Tuesday, 12 November 2013

Pan's People Person



Is there a dirtier, more grotesque part of London than Elephant and Asshole? Even the dirt and filth has seen better days. Good job then that I was going to the antidote, the nearby Cinema Museum, a rarefied building with high ceilings, beams, comfy sofas and reasonably priced ales and lagers. I was there to come face to face with my teenage self, lost for however long but about to find itself mirrored in the lined faces of the three remaining members from Pan’s People’s classic line up, the one featuring Babs, Dee Dee, Ruth, Louise and Cherry (not forgetting Flick of course). And there they all are on a giant screen playing clips from their heyday, from black and white 60s clips to glorious mid 1970’s technicolour jumpsuits, hotpants, mini skirts and mutts that refuse to ‘get down’. All too soon the dream was over; Pan’s People gave way to Pan’s People’s People (Leg’s & Co) who in turn begat Ruby Flipper before the world moved on and left these classically trained go go dancers in it’s wake.


I bought a beer, a coffee - and I bought the book that tells their story and Ruth and DeeDee both signed it. They were both very gracious and wrote lovely messages. DeeDee asked me where I was from and said she too had come from Bath, or a village nearby which I was unfamiliar with. For a reference point she asked if I knew Trowbridge, and remembering Morrison's I exclaimed 'it has a supermarket', thinking that the late middle aged woman in front of me probably liked nothing more than pushing a trolly round on her afternoons off from being a former lust object.  At this point she must have read my mind because she lost interest and began chatting to someone else.


 The talk began – it was all very genteel with inoffensive questioning and I sensed there probably wouldn’t be any exposes of former Radio 1 DJ’s leering down their youthful decolettages. In the interval I collared the iconic Babs and we exchanged a few pleasantries whilst the grandee of popular daytime dance held her glasses on with one hand whilst signing with the other. She then introduced me to a nearby chap as being the author of the book. I said that whilst I hadn’t read it I was sure it was a terrific read. What I should have done was ask him to sign it also but I was so overcome with long forgotten Thursday night feelings that all I could do was focus on lovely Babs. I feel bad that I didn’t but the deed is done.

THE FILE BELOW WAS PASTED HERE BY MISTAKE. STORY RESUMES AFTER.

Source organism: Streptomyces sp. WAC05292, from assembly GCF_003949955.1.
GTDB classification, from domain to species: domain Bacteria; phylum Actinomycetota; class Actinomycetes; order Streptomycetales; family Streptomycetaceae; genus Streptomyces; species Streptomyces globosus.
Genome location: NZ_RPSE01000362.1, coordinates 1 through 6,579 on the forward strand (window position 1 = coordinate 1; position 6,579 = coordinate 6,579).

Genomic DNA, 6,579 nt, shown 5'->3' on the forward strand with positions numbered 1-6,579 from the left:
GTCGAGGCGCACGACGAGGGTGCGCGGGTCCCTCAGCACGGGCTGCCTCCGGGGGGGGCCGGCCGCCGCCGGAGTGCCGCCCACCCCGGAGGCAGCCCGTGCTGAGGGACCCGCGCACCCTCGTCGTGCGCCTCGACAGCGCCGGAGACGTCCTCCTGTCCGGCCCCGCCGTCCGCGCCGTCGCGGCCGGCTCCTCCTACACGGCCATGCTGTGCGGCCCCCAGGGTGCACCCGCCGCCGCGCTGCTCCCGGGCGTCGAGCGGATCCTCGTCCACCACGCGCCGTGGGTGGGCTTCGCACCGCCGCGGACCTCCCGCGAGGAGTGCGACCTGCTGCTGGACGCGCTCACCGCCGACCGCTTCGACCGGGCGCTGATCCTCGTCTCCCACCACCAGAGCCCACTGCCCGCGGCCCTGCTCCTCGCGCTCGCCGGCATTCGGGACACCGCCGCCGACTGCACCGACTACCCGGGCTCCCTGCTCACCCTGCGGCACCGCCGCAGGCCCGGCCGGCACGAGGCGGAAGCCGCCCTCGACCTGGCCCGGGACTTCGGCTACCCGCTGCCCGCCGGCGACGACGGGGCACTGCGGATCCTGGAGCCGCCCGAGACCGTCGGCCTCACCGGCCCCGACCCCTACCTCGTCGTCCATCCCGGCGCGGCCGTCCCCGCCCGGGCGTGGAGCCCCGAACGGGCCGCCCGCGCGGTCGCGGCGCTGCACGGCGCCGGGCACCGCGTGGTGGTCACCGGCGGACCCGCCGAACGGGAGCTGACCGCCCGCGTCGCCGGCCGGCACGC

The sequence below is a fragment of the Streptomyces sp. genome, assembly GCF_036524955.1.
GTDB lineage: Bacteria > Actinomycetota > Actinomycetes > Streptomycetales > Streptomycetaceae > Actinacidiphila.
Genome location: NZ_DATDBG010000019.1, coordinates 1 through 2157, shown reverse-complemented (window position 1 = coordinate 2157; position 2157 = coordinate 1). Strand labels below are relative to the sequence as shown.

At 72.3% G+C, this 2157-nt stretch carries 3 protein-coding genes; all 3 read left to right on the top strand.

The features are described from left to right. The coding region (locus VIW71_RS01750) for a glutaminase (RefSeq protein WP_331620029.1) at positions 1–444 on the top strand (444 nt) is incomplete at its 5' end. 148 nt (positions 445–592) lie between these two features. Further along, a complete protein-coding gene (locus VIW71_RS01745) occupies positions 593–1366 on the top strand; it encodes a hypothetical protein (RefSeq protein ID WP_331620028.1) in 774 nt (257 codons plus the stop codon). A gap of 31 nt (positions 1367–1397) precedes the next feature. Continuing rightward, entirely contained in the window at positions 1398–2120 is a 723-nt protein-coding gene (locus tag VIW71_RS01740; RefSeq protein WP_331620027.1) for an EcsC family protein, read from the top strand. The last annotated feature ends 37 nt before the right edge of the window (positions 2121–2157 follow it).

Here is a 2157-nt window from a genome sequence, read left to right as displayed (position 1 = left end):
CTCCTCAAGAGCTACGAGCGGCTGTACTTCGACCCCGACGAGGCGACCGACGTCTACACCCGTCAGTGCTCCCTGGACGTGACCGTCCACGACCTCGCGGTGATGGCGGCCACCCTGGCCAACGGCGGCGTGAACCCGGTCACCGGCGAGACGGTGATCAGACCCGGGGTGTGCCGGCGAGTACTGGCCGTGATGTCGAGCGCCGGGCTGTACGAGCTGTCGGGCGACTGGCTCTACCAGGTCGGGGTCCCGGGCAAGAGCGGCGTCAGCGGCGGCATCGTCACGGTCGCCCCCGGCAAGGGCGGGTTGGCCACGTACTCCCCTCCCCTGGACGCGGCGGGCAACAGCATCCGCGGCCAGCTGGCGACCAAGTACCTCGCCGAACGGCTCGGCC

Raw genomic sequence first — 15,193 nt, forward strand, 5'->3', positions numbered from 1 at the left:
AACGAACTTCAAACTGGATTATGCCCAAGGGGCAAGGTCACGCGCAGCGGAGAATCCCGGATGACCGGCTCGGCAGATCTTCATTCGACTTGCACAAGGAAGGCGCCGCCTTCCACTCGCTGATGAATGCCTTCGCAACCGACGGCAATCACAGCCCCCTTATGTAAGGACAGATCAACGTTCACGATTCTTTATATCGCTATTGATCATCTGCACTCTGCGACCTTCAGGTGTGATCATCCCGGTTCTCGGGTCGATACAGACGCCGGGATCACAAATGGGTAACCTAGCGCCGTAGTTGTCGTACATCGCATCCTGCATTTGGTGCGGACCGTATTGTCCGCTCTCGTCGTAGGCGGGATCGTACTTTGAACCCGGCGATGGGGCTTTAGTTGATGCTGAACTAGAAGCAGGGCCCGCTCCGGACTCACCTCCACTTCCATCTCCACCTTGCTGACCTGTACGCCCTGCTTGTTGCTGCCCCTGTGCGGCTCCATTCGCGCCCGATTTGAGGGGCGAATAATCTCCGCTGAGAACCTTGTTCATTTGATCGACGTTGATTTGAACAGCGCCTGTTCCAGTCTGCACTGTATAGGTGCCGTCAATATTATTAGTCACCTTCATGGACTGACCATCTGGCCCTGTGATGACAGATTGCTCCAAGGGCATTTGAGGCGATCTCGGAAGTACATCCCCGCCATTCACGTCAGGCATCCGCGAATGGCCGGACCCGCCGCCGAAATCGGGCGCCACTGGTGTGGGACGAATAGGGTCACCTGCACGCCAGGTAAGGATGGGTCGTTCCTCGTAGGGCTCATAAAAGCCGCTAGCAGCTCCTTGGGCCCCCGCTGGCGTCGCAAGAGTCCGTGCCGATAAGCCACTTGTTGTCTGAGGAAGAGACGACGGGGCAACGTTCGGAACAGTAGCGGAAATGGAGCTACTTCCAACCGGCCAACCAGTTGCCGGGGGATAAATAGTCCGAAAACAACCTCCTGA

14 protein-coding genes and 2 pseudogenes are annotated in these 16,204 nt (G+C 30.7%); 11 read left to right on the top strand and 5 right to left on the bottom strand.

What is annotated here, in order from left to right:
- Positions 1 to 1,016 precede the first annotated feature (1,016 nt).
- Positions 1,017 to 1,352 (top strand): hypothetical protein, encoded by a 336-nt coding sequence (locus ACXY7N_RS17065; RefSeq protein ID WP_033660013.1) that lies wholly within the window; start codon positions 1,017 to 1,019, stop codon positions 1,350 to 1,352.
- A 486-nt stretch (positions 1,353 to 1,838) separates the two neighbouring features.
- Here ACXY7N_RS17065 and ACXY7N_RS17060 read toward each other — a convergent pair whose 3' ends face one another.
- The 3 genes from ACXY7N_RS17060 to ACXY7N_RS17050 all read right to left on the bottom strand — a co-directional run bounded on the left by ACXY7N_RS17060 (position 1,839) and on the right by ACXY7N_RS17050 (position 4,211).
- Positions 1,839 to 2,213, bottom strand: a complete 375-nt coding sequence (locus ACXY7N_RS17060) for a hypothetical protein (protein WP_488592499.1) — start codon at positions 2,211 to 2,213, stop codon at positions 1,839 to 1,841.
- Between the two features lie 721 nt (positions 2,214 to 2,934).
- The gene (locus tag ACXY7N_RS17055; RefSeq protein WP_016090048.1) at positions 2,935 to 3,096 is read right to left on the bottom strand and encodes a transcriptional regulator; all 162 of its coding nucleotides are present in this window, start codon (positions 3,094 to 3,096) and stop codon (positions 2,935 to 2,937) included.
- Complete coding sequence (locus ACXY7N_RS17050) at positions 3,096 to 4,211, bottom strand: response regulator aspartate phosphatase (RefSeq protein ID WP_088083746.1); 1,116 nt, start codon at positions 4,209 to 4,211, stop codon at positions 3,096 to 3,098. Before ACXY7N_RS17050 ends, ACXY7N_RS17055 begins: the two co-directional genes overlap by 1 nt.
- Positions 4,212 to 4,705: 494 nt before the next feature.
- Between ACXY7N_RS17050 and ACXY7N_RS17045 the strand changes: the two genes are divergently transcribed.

But it took me back to a time when as a young teenager growing up in West Bromwich the highlight of the week was Top of the Pops, and more often than not the highlight of TOTP was Pan's People, and I shall forever be grateful for the splash of colour they brought to many a dull and uneventful Thursday evening in an unprepossessing Black Country town.

Thursday, 3 October 2013

I Heart Art


Attended a PV last night in a large city situated somewhere between Bath and Portishead. Took ages to get there and when I did I parked in a side street and, strolling past a small gaggle of artist types stood outside gesticulating at each other, courted a couple of suspicious glances. Inside I bought a cup of flat ginger beer, set my mindset to mingle and wandered through to the arty bit. 12 people stood around chating intently, another couple of glances – perhaps they think I’m a dealer, or a critic, how exciting! 

I didn’t really understand the work and I wondered if even the artist did; videos both projected onto walls and diplayed on monitors, dialogue hard to make out over the chatter, some seemed speeded up (the films) and some didn’t (the guests). On a table were some books for us to look at, possible clues as to what was going on or else waiting to be returned to a library.  

I finished my drink quickly and tried to imagine bubbles going up my nose before not making any excuses to anyone and leaving. Exiting via the threshold I passed the same gesticulating gaggle, this time they ignored me. I reset my midset to comfort break and revved up my car to suggest it was getting into gear for a spin to somewhere further than Wells and, once I was out of sight, pulled up at a garage and bought myself a Ginsters Ploughman.  

Saturday, 21 September 2013

Emergency Third Rail Power Drip


The gallery on Platform 2 of Worcester’s Foregate Street station (you knew there was a gallery there, right?) has been turned (until November 9th) into Cedar’s Graffiti Supply Store, providing an opportunity for Worcester folk to dip into the ‘alternative’ world of street art.